Wocke, G. (2017l, July 11). New models of information production – characteristics and challenges [Blog post]. Retrieved from Gretha Reflecting website: https://thinkspace.csu.edu.au/grethaw/2017/07/11/new-models-of-information-production-characteristics-and-challenges/

Wocke, G. (2017m, July 19). Adapting to “a new culture of learning” [Blog post]. Retrieved from Gretha Reflecting website: https://thinkspace.csu.edu.au/grethaw/2017/07/19/adapting-to-a-new-culture-of-learning/

Wocke, G. (2017f, July 23). Becoming a connected educator [Blog post]. Retrieved from Gretha Reflecting website: https://thinkspace.csu.edu.au/grethaw/2017/07/23/becoming-a-connected-educator/

Wocke, G. (2017c, July 27). The need for network literacy [Blog post]. Retrieved from Gretha Reflecting website: https://thinkspace.csu.edu.au/grethaw/2017/07/27/the-need-for-network-literacy/

Wocke, G. (2017n, July 27). Visitor or resident in the online world? [Blog post]. Retrieved from Gretha Reflecting website: https://thinkspace.csu.edu.au/grethaw/2017/07/27/visitor-or-resident-in-the-online-world/

Wocke, G. (2017o, September 9). KN Artefact: Introduction to developing an online PLN [Blog post]. Retrieved from Gretha Reflecting website: https://thinkspace.csu.edu.au/grethaw/2017/07/27/visitor-or-resident-in-the-online-world/

Wocke, G. (2017i, September 9). KNArtefact post [Tweet]. Retrieved from https://twitter.com/GrethaWocke/status/906453046347096066

Wocke, G. (2017b, September 11). Knowledge changed, and so must I [Blog post]. Retrieved from Gretha Reflecting website: https://thinkspace.csu.edu.au/grethaw/2017/09/11/knowledge-changed-and-so-must-i/

Wocke, G. (2017g, September 16). Knowledge network effectiveness, a facebook group as example [Blog post]. Retrieved from Gretha Reflecting website: https://thinkspace.csu.edu.au/grethaw/2017/09/16/knowledge-network-effectiveness/

Wocke, G. (2017h, September 17). Facilitating flexible learning environments [Blog post]. Retrieved from Gretha Reflecting website: https://thinkspace.csu.edu.au/grethaw/2017/09/17/facilitating-flexible-learning-environments/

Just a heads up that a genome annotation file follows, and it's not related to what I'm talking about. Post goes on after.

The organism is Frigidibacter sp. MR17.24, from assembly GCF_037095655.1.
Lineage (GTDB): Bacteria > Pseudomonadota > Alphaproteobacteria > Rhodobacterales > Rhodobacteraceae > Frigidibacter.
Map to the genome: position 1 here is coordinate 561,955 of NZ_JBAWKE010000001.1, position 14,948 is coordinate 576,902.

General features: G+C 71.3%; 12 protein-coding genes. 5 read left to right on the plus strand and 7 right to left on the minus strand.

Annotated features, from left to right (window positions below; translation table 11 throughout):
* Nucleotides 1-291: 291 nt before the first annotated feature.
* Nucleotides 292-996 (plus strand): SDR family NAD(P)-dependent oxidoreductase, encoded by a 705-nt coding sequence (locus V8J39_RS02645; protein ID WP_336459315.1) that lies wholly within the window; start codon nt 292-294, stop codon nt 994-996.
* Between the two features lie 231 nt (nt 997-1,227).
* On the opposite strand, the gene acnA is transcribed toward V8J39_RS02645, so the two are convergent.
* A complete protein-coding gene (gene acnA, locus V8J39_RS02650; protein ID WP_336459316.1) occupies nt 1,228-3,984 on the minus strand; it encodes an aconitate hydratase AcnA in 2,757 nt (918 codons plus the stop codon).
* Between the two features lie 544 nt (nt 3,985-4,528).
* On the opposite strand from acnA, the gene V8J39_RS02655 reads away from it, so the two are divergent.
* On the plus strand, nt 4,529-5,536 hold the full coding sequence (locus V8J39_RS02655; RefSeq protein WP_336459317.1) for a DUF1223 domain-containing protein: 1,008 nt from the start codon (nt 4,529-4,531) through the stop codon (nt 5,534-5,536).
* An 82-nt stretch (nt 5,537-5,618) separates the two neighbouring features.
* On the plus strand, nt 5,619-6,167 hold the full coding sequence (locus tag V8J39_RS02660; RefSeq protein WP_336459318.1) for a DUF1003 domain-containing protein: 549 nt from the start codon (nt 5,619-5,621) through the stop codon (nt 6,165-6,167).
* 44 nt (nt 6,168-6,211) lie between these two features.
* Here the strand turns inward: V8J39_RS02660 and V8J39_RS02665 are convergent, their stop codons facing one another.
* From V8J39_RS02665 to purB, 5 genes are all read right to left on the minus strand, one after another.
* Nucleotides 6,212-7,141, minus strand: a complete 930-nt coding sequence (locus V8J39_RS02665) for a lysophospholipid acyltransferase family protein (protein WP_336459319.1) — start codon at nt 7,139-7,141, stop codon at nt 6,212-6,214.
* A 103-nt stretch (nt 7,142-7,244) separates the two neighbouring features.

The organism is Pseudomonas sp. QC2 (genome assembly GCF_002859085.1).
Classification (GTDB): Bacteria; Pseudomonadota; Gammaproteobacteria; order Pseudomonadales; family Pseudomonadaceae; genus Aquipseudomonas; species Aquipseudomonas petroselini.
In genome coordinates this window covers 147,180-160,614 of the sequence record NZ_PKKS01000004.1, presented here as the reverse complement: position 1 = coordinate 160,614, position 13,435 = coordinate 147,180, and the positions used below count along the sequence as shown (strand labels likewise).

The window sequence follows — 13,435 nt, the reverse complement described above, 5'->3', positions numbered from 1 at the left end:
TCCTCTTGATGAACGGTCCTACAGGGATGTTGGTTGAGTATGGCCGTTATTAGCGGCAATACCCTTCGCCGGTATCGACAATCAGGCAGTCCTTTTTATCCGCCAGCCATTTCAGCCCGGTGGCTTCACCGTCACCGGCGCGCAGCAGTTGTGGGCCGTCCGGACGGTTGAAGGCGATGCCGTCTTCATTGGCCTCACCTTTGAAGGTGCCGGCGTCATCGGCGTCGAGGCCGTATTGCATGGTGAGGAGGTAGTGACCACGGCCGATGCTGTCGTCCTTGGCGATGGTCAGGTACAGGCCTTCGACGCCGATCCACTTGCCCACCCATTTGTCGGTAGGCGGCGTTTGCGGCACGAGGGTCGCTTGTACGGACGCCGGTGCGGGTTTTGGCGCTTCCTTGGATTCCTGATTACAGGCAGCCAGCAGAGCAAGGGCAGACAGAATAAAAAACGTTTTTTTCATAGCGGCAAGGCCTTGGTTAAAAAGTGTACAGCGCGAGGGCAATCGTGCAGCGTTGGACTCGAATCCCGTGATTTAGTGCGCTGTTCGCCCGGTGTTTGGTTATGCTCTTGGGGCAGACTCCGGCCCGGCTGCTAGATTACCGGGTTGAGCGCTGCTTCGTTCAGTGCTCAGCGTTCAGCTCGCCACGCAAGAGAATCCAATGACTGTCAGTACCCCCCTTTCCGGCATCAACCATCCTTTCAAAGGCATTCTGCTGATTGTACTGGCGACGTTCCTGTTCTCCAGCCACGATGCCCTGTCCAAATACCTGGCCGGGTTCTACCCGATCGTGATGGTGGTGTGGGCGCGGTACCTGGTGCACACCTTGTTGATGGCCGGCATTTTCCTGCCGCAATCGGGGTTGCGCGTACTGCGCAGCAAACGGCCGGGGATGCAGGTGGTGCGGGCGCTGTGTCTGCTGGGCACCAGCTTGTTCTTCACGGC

Wocke, G. (2017j, September 17). Introduced to Google+ [Blog post]. Retrieved from Gretha Reflecting website: https://thinkspace.csu.edu.au/grethaw/2017/09/17/introduced-to-google/

Wocke, G. (2017k, September 19). Bloggin’ away [Blog post]. Retrieved from Gretha Reflecting website: https://thinkspace.csu.edu.au/grethaw/2017/09/19/bloggin-away/

Wocke, G. (2017d, September 20). Exploring KN tools [Blog post]. Retrieved from Gretha Reflecting website: https://thinkspace.csu.edu.au/grethaw/tools-and-strategies-for-establishing-a-productive-pln/

Wocke, G. (2017a, September 23). Learning – knowing where [Blog post]. Retrieved from Gretha Reflecting website: https://thinkspace.csu.edu.au/grethaw/2017/09/23/learning-knowing-where/

Wocke, G. (2017e, September 24). Module 2.2 discussion forum post [Blog post]. Retrieved from Gretha Reflecting website: https://thinkspace.csu.edu.au/grethaw/2017/09/24/module-2-2-discussion-forum-post/

 

 

Module 2.2 Discussion forum post

This text is from the INF532 discussion forum

 

Developing your personal learning network

Based on your reading, identify three (3) principles of participation and engagement that you can apply to enhance the development, refinement, or expansion of your PLN.
Provide a brief explanation of how you can turn each of these principles into action.

I struggled to formulate my answer to this discussion topic, until I asked myself this question: “What is the goal with developing my PLN?” From my answer, my principles of participation emerged.

ENGAGE in active participation in online networks, to grow and develop as a connected educator (or “take it to the next level”)

Seek and develop opportunities to engage in conversations and projects, and build relationships, that will connect me as an educator to others in my profession. Do this by purposefully progressing along the continuum of participation.

NEXT ACTIONS: For me this means to move beyond lurking in corridors (reading/watching/listening) to entering and taking part in more conversations (share, comment, ask questions, create dialogue) and eventually be bold enough to seek cooperation and collaboration.

Develop efficient work habits, literacies and competencies to participate in the connected world (or “choose and use your tools”)